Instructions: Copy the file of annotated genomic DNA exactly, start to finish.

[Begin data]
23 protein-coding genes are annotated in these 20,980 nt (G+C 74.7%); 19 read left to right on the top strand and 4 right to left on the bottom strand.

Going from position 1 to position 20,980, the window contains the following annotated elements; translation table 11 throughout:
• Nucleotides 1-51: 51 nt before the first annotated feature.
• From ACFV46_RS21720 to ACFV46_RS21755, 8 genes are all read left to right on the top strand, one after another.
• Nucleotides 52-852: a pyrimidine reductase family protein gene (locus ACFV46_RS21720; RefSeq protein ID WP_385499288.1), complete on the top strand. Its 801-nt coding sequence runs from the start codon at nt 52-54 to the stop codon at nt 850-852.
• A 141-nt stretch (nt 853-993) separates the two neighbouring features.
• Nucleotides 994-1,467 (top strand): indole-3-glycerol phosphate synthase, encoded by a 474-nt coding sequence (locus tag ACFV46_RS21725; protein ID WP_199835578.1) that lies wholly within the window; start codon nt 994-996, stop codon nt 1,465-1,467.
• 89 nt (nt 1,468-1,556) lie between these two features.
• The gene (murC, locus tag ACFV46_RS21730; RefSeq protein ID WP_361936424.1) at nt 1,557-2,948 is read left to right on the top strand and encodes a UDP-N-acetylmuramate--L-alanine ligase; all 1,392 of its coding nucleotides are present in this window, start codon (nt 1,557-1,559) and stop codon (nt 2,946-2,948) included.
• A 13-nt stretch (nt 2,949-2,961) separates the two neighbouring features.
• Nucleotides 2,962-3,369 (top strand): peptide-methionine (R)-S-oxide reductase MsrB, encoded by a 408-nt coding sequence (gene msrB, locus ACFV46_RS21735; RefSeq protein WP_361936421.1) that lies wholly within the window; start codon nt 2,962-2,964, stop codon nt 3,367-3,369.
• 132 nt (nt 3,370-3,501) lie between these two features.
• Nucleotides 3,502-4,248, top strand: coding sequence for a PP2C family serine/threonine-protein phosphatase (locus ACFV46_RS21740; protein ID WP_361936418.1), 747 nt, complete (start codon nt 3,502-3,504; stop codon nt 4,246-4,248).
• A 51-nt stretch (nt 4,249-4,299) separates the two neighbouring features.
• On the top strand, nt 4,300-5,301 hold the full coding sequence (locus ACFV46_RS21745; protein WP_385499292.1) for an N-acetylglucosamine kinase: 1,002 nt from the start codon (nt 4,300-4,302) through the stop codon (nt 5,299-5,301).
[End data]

23 protein-coding genes are annotated in these 20,980 nt (G+C 74.7%); 19 read left to right on the top strand and 4 right to left on the bottom strand.

Going from position 1 to position 20,980, the window contains the following annotated elements; translation table 11 throughout:
• Nucleotides 1-51: 51 nt before the first annotated feature.
• From ACFV46_RS21720 to ACFV46_RS21755, 8 genes are all read left to right on the top strand, one after another.
• Nucleotides 52-852: a pyrimidine reductase family protein gene (locus ACFV46_RS21720; RefSeq protein ID WP_385499288.1), complete on the top strand. Its 801-nt coding sequence runs from the start codon at nt 52-54 to the stop codon at nt 850-852.
• A 141-nt stretch (nt 853-993) separates the two neighbouring features.
• Nucleotides 994-1,467 (top strand): indole-3-glycerol phosphate synthase, encoded by a 474-nt coding sequence (locus tag ACFV46_RS21725; protein ID WP_199835578.1) that lies wholly within the window; start codon nt 994-996, stop codon nt 1,465-1,467.
• 89 nt (nt 1,468-1,556) lie between these two features.
• The gene (murC, locus tag ACFV46_RS21730; RefSeq protein ID WP_361936424.1) at nt 1,557-2,948 is read left to right on the top strand and encodes a UDP-N-acetylmuramate--L-alanine ligase; all 1,392 of its coding nucleotides are present in this window, start codon (nt 1,557-1,559) and stop codon (nt 2,946-2,948) included.
• A 13-nt stretch (nt 2,949-2,961) separates the two neighbouring features.
• Nucleotides 2,962-3,369 (top strand): peptide-methionine (R)-S-oxide reductase MsrB, encoded by a 408-nt coding sequence (gene msrB, locus ACFV46_RS21735; RefSeq protein WP_361936421.1) that lies wholly within the window; start codon nt 2,962-2,964, stop codon nt 3,367-3,369.
• 132 nt (nt 3,370-3,501) lie between these two features.
• Nucleotides 3,502-4,248, top strand: coding sequence for a PP2C family serine/threonine-protein phosphatase (locus ACFV46_RS21740; protein ID WP_361936418.1), 747 nt, complete (start codon nt 3,502-3,504; stop codon nt 4,246-4,248).
• A 51-nt stretch (nt 4,249-4,299) separates the two neighbouring features.
• On the top strand, nt 4,300-5,301 hold the full coding sequence (locus ACFV46_RS21745; protein WP_385499292.1) for an N-acetylglucosamine kinase: 1,002 nt from the start codon (nt 4,300-4,302) through the stop codon (nt 5,299-5,301).